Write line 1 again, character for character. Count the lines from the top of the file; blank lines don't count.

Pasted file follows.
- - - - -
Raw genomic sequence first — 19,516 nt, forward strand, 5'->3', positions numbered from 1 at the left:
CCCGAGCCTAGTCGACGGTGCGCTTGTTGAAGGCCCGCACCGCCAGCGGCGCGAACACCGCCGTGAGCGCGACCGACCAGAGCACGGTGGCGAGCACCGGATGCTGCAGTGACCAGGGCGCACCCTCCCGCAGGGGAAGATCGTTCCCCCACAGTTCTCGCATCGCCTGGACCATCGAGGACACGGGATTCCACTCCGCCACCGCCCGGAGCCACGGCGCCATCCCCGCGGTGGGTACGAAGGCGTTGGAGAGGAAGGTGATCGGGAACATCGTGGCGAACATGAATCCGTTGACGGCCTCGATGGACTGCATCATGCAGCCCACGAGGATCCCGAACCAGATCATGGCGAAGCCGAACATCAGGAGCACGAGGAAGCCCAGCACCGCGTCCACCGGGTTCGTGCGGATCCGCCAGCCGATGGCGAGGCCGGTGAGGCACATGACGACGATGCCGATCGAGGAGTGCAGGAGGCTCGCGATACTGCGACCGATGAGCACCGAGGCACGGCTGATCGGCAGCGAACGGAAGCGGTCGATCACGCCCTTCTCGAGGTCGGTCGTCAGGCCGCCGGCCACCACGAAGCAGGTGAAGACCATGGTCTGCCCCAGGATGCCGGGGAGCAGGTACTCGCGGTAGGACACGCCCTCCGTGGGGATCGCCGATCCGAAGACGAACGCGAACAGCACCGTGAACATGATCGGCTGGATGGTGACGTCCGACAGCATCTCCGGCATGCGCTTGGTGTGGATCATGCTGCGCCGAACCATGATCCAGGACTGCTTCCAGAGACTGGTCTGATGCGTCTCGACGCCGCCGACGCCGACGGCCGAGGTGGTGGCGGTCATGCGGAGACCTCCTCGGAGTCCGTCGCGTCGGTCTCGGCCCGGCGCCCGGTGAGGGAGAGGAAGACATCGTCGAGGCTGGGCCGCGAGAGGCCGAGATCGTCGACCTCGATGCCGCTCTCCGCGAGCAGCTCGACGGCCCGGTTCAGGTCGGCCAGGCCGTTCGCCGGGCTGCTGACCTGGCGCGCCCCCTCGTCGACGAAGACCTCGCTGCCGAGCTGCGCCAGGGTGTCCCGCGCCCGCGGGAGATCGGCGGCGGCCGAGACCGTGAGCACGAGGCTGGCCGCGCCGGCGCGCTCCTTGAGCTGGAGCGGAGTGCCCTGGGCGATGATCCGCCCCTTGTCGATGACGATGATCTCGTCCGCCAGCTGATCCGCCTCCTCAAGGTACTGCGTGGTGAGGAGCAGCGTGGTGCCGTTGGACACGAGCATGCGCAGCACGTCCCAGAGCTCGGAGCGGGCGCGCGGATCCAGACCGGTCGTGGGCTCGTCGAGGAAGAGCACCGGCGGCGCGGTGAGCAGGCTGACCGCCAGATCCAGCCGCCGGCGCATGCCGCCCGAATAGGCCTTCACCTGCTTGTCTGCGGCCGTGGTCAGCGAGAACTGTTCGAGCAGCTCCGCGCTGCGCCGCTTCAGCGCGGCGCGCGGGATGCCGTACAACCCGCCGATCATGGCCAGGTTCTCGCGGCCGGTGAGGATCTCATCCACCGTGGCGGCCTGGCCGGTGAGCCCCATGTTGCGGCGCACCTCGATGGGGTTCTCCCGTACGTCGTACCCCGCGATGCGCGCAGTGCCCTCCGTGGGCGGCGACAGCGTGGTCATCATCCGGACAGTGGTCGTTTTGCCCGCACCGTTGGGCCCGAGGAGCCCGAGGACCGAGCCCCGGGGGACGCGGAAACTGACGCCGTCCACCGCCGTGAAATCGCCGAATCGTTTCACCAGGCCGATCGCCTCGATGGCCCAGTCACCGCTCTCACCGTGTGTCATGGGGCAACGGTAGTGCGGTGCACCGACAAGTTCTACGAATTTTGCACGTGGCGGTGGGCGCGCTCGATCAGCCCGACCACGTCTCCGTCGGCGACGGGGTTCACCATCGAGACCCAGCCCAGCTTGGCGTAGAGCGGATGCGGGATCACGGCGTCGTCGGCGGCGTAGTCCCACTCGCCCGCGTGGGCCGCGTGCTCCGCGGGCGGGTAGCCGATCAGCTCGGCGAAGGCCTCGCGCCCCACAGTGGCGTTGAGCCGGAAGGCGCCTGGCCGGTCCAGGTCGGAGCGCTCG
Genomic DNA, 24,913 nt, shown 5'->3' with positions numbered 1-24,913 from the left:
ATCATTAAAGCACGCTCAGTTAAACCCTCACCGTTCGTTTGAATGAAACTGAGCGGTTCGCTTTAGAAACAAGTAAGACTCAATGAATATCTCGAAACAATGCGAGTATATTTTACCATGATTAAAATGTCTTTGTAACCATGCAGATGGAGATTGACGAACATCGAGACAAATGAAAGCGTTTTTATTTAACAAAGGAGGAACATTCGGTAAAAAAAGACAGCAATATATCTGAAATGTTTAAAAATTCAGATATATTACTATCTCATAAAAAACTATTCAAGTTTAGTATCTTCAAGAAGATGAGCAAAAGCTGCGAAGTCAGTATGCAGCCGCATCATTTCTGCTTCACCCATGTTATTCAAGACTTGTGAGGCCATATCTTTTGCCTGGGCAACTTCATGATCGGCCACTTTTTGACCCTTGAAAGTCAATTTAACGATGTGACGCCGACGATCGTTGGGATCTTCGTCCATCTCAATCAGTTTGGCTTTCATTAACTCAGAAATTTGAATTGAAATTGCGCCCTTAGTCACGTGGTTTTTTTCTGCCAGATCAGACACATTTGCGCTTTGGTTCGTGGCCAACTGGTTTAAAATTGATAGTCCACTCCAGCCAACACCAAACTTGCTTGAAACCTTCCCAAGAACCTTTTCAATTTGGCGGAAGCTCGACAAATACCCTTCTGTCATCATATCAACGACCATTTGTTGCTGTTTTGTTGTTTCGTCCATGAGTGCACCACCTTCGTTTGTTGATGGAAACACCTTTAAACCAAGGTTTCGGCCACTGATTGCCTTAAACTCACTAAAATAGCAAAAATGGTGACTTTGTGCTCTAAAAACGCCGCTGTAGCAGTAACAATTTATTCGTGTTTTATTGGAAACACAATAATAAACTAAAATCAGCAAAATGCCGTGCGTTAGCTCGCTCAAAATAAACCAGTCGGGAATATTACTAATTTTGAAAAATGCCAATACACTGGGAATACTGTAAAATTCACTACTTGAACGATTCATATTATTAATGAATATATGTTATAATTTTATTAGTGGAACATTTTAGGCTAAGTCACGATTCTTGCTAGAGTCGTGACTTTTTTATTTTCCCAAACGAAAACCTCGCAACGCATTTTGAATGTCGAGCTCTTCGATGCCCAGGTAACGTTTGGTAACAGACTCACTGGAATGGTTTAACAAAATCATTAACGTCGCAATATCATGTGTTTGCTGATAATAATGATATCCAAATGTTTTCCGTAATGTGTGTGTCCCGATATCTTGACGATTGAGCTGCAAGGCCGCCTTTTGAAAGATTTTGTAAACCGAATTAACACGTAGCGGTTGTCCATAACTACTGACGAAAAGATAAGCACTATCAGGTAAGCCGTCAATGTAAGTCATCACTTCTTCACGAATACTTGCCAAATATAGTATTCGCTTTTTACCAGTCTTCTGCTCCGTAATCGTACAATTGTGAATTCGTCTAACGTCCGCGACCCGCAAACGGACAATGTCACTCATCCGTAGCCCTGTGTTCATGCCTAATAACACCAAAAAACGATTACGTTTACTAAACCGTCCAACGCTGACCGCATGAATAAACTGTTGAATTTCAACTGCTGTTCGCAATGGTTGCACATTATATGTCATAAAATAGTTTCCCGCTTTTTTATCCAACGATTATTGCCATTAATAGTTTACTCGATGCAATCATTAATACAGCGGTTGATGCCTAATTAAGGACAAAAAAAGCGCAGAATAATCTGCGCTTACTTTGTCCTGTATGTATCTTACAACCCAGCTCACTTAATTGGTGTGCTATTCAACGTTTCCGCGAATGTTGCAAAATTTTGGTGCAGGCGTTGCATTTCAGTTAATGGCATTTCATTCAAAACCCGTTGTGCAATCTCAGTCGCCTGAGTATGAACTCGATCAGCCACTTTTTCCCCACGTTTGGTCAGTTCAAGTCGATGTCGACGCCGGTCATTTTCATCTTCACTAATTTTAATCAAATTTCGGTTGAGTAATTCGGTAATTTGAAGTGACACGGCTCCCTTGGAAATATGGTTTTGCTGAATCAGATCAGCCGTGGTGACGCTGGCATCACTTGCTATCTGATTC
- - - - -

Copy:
Raw genomic sequence first — 19,516 nt, forward strand, 5'->3', positions numbered from 1 at the left: